2011, Movies

Carnage (2011, Roman Polanski)

This is the first time I’ve seen a Roman Polanski film I haven’t seen previously prior to what you might call my “maturity” regarding the crimes Polanski has fled the United States for. I have known about these crimes since I don’t know when – probably since I discovered who he was (so 20-something years ago). But, in the interim, I’ve become far more aware of the emotional cost of sexual assault but, more importantly, I’ve become aware of the statistics regarding both the lack of reporting of sexual assault and abuse – not to mention to harassment – and the poor conviction rate in the trials that have occurred. As a man, it was very easy for me to ignore all of these things when I first encountered and enjoyed Polanski’s early films – one of which, Chinatown, is one of my favourite of all time. But I can’t ignore it any more.

For much of my life, I have been of the opinion that art should be judged without reference to the artist. I rationalize I have felt this way for a few reasons:

  • For one thing, I don’t have time to learn everything there is to know about the painter of every painting I look at, the author of every book or article I read, the musicians who make the music I listen to, or the people who make the movies and TV shows I watch. I want to judge a piece of art on its own merits, if possible, and it’s just easier not to do research before you consume every single piece of art. Yes, I know lots about some artists, but that comes after, when I’ve liked enough of their work to care about their lives.
  • More importantly, in the case of movies and TV shows – and, to some extent, in the cases of bands’ and artists’ music – art isn’t produced by one individual and trying to attribute a movie or TV show to one or two people is ridiculous. (I.e. the auteur theory is ridiculous.) I can’t know who’s responsible for the good and bad decisions in a film; attributed these solely to the director is due to laziness and ease, more than anything else.

When I think about these issues, I think mostly of Elia Kazan, and the treatment he has received from the Hollywood establishment due to his behaviour during the McCarthy hysteria. He did not conduct himself well yes he undeniably has made some pretty incredible films. I have a vivid memory of half the crowd not standing for his Lifetime Achievement Oscar because people were still willing to ostracize him for his behaviour.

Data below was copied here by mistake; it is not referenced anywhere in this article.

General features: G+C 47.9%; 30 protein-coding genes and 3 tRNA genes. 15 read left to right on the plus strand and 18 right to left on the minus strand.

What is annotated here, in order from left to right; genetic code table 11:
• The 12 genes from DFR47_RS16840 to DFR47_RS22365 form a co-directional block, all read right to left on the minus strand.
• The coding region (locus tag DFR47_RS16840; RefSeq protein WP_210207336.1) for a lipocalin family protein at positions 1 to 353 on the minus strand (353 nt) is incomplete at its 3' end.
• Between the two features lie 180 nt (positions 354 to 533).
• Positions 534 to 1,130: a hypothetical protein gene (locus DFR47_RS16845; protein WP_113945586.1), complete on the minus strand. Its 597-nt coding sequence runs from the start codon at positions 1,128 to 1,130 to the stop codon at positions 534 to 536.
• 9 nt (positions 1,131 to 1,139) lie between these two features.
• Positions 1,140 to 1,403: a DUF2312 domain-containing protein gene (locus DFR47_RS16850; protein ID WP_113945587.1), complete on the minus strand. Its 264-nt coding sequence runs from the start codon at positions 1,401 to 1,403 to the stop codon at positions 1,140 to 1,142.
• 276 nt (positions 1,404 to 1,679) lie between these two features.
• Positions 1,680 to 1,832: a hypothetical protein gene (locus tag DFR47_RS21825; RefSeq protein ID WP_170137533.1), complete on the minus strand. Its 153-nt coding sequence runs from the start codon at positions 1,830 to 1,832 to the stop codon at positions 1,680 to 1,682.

Provided Kazan didn’t do anything else I don’t know about, this attitude always struck me as kind of undue, given Kazan’s moral failing and the fact that he was hardly the only person to work on these movies. (Sure, get upset about the lifetime achievement Oscar, but don’t snub the films, is the attitude I had.) It feels particularly hypocritical in this age, with what we now know about Harvey Weinstein and what so many of us have suspected about Woody Allen. (Dealing with my thoughts about Woody Allen is a lot harder for me than Roman Polanski, so I’ll put that off for the moment.)

I may feel compelled to extend forgiveness to Kazan, in part because I wasn’t alive, and in part because I feel as though what he did was cowardly, rather than bad. But given information of criminal wrongdoing – or at least accusations of criminal wrongdoing – this attitude I have towards Kazan, and historically towards all artists, feels amoral or even immoral.

But this is more complicated than just “I shouldn’t watch Polanski’s any more.” For one thing, I own one of them and have watched it numerous times: Chinatown. I consider it one of the best American films of the 1970s. Can I continue to say so? What’s the rationalization? He made it before he was accused of rape, does that make my appreciation of it okay? He’s only the director, nothing else. Does that make it okay? Whatever do I do when I know that a (likely) rapist directed one of my favourite movies?

I don’t know the answers to those questions; but I do know that I’ll likely continue to watch it and conveniently forget about the accusations (at least until he appears on screen).

I guess that brings us to Carnage, a film he made long, long after he plead guilty. I watched it, knowing what I know about him. It didn’t stop me from watching it, though I must say when it came from the library I had completely forgotten he directed it. Once again, he did only direct it, but he still directed it and I knew what I knew before I put it in the DVD player. Does the fact that he will not profit from my borrowing it from the library make this morally better?

So, that’s what I’ve been thinking about while watching this movie, rather than the movie itself. So goodbye ‘judging the film on its own merits’ whether I wanted to or not. Am I complicit?

Like at least one other Polanski film I can think of, this is an adaption of a play, essentially a one-room play. Polanski has not done much to disguise the nature of its origin, but it’s the kind of play that would be really hard to turn into a film that doesn’t look like a play.

This is one of those innumerable American dramas where two couples go at it for 90 minutes, very much in the vein of Who’s Afraid of Virginia Woolf? This time, the couples are yuppie parents of a bully and his victim.

The actors are all excellent and the script has a few pretty funny lines but, for the most part, I feel like I’ve seen it before. To me, this is one of those plays which, unless you really like the style, it won’t really move you past the hour and a half you spend with it.

Does my lack of enjoyment of the movie eradicate whatever moral problems I have from watching a movie made by an accused rapist? No, it doesn’t.

6/10

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